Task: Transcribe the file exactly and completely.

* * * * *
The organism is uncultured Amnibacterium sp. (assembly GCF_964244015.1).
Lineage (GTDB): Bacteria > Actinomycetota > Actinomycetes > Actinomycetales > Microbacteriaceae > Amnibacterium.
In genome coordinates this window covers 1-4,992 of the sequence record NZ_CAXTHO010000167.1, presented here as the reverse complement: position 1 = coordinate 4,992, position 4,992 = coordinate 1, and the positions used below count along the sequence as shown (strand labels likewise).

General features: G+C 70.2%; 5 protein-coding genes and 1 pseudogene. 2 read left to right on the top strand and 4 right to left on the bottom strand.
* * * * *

The organism is uncultured Amnibacterium sp. (assembly GCF_964244015.1).
Lineage (GTDB): Bacteria > Actinomycetota > Actinomycetes > Actinomycetales > Microbacteriaceae > Amnibacterium.
In genome coordinates this window covers 1-4,992 of the sequence record NZ_CAXTHO010000167.1, presented here as the reverse complement: position 1 = coordinate 4,992, position 4,992 = coordinate 1, and the positions used below count along the sequence as shown (strand labels likewise).

General features: G+C 70.2%; 5 protein-coding genes and 1 pseudogene. 2 read left to right on the top strand and 4 right to left on the bottom strand.